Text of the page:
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NPDES Permits in New England

Discharge Permit for MWRA Outfall- Protection of Massachusetts and Cape Cod Bays, May 1999

Massachusetts and Cape Cod Bays are key environmental resources, and the discharge permit for the MWRA outfall takes an aggressive approach to their protection. The permit represents a three-part strategy: first, the most comprehensive requirements ever imposed in this type of permit; second, extensive monitoring to ensure that those requirements are met; and third, prompt response to problems if they occur.

Stringent Requirements

  • The discharge must not cause or contribute to exceedances of water quality standards for 158 pollutants.
  • The discharge must meet "secondary treatment" standards set by EPA.
  • The discharge must not interfere with fish or other aquatic life.
  • The discharge must not contribute to eutrophication (e.g. algae growth or a change in species due to excessive nutrients).
  • MWRA must implement the most stringent pollution prevention measures, best management practices, and water conservation requirements ever imposed in this type of permit.

Extensive Monitoring

  • The discharge will be monitored three times daily for bacteria and chlorine; once per day for solids concentration, oxygen-demanding material, and pH; and once per month for numerous other potential pollutants.
  • The permit includes an unprecedented ambient monitoring program to detect any impact on Massachusetts and Cape Cod Bays--43 monitoring stations, collecting data on a wide range of environmental indicators.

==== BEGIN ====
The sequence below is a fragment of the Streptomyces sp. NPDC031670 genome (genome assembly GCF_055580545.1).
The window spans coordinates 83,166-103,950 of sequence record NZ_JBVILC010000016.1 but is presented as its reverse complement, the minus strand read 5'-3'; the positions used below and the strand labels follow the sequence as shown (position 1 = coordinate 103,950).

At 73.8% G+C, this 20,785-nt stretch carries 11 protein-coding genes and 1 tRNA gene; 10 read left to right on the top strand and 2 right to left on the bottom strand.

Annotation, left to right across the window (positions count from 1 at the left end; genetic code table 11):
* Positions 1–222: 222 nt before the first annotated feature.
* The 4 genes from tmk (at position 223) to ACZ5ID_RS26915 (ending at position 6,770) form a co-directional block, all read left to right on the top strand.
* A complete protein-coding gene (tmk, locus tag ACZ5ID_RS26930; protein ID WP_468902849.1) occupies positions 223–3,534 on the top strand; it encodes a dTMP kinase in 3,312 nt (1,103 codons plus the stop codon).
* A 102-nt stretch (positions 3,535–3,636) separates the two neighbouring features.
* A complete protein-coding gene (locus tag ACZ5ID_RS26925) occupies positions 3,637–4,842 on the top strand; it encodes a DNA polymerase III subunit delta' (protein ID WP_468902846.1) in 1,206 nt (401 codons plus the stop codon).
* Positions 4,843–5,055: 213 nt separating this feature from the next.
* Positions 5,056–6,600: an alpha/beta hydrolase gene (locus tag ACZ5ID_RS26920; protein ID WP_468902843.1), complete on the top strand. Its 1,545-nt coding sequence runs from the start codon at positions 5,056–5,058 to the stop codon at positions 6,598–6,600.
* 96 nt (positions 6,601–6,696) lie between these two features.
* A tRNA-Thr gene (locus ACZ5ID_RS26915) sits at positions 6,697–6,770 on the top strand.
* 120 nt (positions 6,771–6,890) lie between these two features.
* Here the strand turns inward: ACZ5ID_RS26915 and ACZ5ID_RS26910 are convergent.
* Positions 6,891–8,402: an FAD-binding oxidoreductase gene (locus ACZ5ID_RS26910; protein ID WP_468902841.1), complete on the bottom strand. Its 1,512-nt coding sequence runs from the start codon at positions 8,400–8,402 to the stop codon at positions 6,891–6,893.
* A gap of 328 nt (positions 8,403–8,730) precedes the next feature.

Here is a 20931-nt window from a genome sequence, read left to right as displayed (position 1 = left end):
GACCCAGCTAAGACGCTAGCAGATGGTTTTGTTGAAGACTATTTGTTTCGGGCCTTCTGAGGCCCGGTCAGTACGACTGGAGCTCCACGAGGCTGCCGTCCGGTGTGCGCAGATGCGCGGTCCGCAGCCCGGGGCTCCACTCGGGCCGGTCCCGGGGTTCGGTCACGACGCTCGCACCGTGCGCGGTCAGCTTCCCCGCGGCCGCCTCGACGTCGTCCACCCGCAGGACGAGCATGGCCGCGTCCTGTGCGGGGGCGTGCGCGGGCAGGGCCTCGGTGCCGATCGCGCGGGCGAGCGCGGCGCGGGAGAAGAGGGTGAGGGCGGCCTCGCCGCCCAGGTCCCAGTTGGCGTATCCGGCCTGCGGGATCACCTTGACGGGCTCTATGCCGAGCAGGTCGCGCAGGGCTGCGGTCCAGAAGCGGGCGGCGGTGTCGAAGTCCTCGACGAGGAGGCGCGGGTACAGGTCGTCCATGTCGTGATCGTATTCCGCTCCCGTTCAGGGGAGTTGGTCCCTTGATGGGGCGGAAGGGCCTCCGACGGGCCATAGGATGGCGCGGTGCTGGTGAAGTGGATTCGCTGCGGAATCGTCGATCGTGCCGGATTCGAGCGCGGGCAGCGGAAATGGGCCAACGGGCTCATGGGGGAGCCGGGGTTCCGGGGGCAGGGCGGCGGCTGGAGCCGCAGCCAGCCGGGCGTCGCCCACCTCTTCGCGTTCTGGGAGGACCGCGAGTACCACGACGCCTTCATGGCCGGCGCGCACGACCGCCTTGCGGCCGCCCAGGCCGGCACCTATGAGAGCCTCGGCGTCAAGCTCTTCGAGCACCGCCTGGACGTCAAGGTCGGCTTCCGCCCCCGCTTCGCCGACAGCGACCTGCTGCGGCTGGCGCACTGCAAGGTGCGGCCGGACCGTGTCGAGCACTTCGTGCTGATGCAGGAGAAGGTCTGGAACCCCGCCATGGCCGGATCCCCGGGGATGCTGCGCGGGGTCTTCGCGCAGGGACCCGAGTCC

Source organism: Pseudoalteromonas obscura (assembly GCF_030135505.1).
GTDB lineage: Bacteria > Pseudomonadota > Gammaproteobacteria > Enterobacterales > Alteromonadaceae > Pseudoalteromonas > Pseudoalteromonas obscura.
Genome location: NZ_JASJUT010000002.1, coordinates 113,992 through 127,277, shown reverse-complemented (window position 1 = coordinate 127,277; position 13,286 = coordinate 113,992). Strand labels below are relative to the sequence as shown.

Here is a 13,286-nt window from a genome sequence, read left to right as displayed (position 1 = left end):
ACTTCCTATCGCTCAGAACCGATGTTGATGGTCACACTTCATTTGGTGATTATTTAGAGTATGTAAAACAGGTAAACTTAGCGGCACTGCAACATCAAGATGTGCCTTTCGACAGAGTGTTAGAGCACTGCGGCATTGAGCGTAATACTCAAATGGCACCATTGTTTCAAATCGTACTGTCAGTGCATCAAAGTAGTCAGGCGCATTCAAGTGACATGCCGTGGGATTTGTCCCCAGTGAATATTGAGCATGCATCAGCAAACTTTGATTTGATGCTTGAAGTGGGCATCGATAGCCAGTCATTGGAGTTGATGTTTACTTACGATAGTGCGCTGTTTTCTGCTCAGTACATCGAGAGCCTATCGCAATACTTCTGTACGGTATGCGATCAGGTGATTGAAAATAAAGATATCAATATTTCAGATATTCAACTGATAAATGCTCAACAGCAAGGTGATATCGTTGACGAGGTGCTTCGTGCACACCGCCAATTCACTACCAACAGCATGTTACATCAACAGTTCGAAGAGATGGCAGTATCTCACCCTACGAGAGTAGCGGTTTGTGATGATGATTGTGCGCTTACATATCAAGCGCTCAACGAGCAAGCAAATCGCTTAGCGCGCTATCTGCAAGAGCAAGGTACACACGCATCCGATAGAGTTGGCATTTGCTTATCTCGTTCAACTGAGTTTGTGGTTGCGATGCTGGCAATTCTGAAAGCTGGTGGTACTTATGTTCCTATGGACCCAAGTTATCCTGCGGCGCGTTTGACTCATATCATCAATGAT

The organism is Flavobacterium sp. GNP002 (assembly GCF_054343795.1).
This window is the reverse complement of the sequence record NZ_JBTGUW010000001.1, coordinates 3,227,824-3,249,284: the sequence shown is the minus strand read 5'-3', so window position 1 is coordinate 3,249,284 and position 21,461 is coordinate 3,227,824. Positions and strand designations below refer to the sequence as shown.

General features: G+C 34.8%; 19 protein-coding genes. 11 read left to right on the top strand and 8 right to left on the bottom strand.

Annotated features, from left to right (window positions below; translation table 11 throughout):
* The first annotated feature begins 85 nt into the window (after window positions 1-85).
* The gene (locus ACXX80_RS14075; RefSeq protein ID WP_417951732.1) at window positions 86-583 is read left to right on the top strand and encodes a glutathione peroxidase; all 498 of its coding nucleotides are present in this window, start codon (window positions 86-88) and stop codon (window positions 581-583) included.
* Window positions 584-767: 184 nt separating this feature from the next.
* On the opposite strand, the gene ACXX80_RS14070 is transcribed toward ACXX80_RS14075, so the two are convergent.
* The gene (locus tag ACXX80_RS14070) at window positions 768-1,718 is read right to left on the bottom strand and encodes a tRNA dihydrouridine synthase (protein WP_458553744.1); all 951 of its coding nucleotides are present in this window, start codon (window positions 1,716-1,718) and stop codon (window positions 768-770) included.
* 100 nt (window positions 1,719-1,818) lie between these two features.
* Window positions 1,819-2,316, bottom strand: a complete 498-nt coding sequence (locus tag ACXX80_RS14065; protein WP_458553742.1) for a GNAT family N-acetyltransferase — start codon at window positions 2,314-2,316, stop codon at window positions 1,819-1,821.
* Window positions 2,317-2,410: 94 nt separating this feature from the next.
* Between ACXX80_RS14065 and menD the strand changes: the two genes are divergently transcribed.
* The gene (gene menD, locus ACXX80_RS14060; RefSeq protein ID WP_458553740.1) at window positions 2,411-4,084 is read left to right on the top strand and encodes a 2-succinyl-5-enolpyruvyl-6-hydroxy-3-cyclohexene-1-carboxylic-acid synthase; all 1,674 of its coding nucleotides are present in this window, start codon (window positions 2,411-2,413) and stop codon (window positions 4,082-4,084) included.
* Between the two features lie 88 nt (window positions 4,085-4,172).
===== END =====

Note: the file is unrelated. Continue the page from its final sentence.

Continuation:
• Data will be reviewed by a panel of independent scientists reporting to EPA and DEP-all monitoring results will be made available to the public, and key data will be available on the Internet.

Prompt Response

  • Extensive environmental reviews have predicted that the discharge of effluent which has received secondary treatment will not have adverse impacts on Massachusetts and Cape Cod Bays. However, to ensure prompt response to any unexpected problems, the permit requires implementation of a "contingency plan," the first such plan required by an EPA permit in New England.
  • The contingency plan establishes "caution" and "warning" levels for 25 environmental indicators.
  • The permit requires prompt action if a warning level is reached--unless it is demonstrated that the discharge is not contributing to an environmental problem.
  • Both regulatory agencies and citizens have the right to sue to enforce permit conditions.

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